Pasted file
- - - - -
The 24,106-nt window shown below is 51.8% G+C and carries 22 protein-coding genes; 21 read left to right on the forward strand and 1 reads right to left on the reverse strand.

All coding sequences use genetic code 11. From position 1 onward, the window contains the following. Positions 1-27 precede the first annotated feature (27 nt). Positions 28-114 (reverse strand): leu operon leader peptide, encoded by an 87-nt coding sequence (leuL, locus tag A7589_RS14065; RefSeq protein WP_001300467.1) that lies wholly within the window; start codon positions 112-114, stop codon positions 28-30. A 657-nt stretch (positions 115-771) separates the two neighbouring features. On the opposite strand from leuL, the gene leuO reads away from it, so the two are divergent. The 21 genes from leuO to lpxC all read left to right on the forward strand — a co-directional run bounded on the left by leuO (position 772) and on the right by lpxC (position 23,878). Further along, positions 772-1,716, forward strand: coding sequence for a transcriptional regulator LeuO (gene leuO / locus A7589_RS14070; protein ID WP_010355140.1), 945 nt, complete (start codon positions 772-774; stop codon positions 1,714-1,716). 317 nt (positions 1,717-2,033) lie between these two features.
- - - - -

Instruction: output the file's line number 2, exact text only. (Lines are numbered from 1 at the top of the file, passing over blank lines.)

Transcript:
All coding sequences use genetic code 11. From position 1 onward, the window contains the following. Positions 1-27 precede the first annotated feature (27 nt). Positions 28-114 (reverse strand): leu operon leader peptide, encoded by an 87-nt coding sequence (leuL, locus tag A7589_RS14065; RefSeq protein WP_001300467.1) that lies wholly within the window; start codon positions 112-114, stop codon positions 28-30. A 657-nt stretch (positions 115-771) separates the two neighbouring features. On the opposite strand from leuL, the gene leuO reads away from it, so the two are divergent. The 21 genes from leuO to lpxC all read left to right on the forward strand — a co-directional run bounded on the left by leuO (position 772) and on the right by lpxC (position 23,878). Further along, positions 772-1,716, forward strand: coding sequence for a transcriptional regulator LeuO (gene leuO / locus A7589_RS14070; protein ID WP_010355140.1), 945 nt, complete (start codon positions 772-774; stop codon positions 1,714-1,716). 317 nt (positions 1,717-2,033) lie between these two features.